The Hezbollah threat has to be taken seriously. It is doubtful that the Shia group’s leader, Hassan Nasrallah, really wants a war, because of the impact on Lebanon, where Hezbollah is already widely blamed for many of the country’s recent problems. If intense fighting does develop inside Gaza, however, then he will come under enormous pressure to act. Hezbollah has a substantial army, though not one that would expect to last long if it crossed the border into Israel. But its arsenal of rockets is formidable – far more than Hamas’s. If it had orchestrated strikes with Hamas it would have stressed Israel’s Iron Dome air defences.
When Hamas opened its attack on 7 October with an intense barrage, the Iron Dome could not deal with everything, although it was never completely overwhelmed. Damage and casualties were caused by the attacks but they were mitigated by a combination of air defences and shelters. They did far less harm than the Hamas fighters who infiltrated southern Israel. Now replenished, the Iron Dome should be able to cope with a separate Hezbollah attack even though its missiles are more accurate and lethal. It would still pose a problem Israel can well do without, however.
The crisis in Gaza
Linked to all of this is a desperate humanitarian crisis. Hamas uses Gaza as a base from which to attack Israel. It does not separate its military capabilities from civil society, so that they are harder to find and when found can only be attacked by risking civilian casualties. There is nothing Israel can do to degrade Hamas as a military entity – siege, air strikes, ground attack – that will not affect ordinary Gazans, whose lives are already miserable enough. The Gaza Strip is densely populated, poor, and has been under a blockade since 2007. Hamas’s priority has been its politico-military projects. This is why the territory is blockaded by Egypt as well as Israel (Hamas is the Palestinian branch of the Muslim Brotherhood, which briefly provided the government of Egypt until displaced by a military coup led by the current president, Abdel Fattah el-Sisi).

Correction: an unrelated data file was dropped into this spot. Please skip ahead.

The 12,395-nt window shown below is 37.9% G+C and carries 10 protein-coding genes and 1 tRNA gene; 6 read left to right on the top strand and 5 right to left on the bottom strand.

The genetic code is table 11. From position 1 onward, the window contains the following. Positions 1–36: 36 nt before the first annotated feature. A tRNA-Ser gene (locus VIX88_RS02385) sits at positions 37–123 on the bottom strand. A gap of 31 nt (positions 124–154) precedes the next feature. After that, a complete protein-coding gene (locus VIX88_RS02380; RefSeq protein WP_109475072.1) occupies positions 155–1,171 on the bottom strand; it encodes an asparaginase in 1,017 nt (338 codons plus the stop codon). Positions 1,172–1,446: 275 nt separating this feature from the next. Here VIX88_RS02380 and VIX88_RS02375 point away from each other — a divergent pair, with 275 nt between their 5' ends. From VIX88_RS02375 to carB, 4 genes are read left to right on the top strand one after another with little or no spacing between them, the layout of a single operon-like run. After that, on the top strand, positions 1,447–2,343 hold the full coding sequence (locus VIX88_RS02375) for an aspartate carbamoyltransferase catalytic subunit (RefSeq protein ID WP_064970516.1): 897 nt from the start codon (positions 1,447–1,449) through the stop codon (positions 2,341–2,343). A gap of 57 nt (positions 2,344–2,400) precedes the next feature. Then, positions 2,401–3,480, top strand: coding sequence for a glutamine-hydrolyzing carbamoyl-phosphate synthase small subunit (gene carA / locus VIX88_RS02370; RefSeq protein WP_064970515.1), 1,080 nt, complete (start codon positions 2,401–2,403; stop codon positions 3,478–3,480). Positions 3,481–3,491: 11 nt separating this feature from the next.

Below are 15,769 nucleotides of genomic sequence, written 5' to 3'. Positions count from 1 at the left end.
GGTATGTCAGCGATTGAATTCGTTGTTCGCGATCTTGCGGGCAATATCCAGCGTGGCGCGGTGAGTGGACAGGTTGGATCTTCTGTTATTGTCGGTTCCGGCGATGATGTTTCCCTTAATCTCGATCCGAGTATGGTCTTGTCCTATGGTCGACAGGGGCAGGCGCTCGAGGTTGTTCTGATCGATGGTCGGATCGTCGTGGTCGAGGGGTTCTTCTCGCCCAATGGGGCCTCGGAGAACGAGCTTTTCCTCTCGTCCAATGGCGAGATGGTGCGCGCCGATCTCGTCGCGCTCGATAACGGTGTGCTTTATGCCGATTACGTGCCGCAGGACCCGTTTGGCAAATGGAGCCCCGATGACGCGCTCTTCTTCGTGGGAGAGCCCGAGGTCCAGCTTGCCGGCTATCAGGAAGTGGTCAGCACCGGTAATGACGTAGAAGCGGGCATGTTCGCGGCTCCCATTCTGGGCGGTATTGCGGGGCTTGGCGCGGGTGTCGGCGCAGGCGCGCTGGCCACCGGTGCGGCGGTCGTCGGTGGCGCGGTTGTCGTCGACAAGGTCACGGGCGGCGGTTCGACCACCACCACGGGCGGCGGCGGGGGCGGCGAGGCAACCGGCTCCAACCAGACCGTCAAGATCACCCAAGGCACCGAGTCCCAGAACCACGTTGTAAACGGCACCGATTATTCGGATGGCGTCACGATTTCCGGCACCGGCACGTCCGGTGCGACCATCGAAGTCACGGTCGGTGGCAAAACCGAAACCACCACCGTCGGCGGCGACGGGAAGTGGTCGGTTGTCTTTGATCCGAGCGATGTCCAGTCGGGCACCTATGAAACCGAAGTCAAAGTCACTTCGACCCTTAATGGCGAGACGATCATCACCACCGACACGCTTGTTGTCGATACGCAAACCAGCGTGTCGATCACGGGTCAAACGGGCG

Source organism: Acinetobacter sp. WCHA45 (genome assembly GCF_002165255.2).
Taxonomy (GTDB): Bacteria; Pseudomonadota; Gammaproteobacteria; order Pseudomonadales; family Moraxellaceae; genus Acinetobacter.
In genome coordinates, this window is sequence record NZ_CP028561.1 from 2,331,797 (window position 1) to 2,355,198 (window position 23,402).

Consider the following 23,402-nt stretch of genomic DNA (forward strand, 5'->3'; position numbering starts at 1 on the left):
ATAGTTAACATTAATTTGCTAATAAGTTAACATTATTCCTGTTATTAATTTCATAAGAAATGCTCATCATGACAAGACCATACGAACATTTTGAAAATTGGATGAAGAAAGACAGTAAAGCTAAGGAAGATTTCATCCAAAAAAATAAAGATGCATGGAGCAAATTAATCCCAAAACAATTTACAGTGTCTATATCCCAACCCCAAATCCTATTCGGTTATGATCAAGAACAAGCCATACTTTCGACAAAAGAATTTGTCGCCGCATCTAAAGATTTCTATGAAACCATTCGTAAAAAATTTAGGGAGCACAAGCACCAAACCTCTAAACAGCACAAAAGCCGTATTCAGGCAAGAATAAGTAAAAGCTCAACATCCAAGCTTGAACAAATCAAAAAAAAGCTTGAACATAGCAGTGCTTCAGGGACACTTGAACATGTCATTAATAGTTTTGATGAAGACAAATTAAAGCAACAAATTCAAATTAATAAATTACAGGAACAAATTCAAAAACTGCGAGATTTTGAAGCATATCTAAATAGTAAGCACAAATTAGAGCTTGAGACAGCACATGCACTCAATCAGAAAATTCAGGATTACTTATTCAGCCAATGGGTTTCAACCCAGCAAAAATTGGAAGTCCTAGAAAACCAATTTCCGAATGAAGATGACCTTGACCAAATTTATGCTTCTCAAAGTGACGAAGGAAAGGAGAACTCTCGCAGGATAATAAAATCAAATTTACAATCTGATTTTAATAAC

Israel’s critics argue that the whole situation is the country’s historical fault, for which ordinary Gazans should suffer no more, and so Israel’s best course is to ease their plight and find a better way to coexist. The Israeli government argues that coexistence is impossible so long as Hamas is in charge of the Gaza Strip, and so Israel’s need for security means that it must take necessary action, even though this will add to the pain of civilians.
Those sympathetic to Israel’s predicament but anxious about its methods have advised Israel that it has a right to defend itself but must do so with the minimum harm to civilians. That, as we have seen, is easier said than done. To be sure of hitting only the right targets, even with accurate strikes, requires first-class intelligence and, as was evident in the way Israel was caught out on 7 October, the intelligence agencies’ local knowledge of the state of affairs inside Gaza is not as good as it was. Whether or not the detailed intelligence offered by Israel to demonstrate Islamic Jihad’s culpability for the hospital’s destruction defuses some of the condemnation coming Israel’s way, the sense of gathering chaos and catastrophe in Gaza has created pressure to end the siege and air strikes. Because of the intense reaction to the scenes from the hospital Joe Biden, the US president, has had to postpone his planned trip to Jordan, at least until after that country’s three days of mourning for the victims of the explosion.
Before this the starting point for international diplomacy had already been ending the humanitarian crisis in Gaza, not dealing with Hamas or even freeing the hostages. Antony Blinken, the US secretary of state, tweeted on Monday: “Today, at our request, the United States and Israel have agreed to develop a plan that will enable humanitarian aid from donor nations and multilateral organisations to reach civilians in Gaza, including the possibility of creating areas to help keep civilians out of harm’s way.”
The wording is telling. This was an American and not an Israeli initiative. The diplomacy to get this far has been substantial, for which Blinken deserves credit, with Egypt and Jordan both having to be persuaded that Israel’s aim was not to push Palestinians out of Gaza in the hope that they will go somewhere else; the Arab neighbours will only allow people to get out if humanitarian assistance can get in.
Diplomatic next steps
When Biden arrived in Israel he seemed determined to push Israel towards a better strategy. After the Hamas attacks he provided a strong statement of solidarity, and moved warships in position as a warning to Iran not to get involved. All this was appreciated by Israelis. This is a typical Biden approach – steadfast support followed by lots of hard questions. He has made clear that he is wary of a land invasion and worried about the heavy loss of Palestinian life. Biden’s own experience with the wars in Iraq and Afghanistan have left him sceptical when any general claims that he can solve a long-standing conflict by eliminating the enemy. American generals have been visiting their Israeli counterparts to assess the realism of their plans.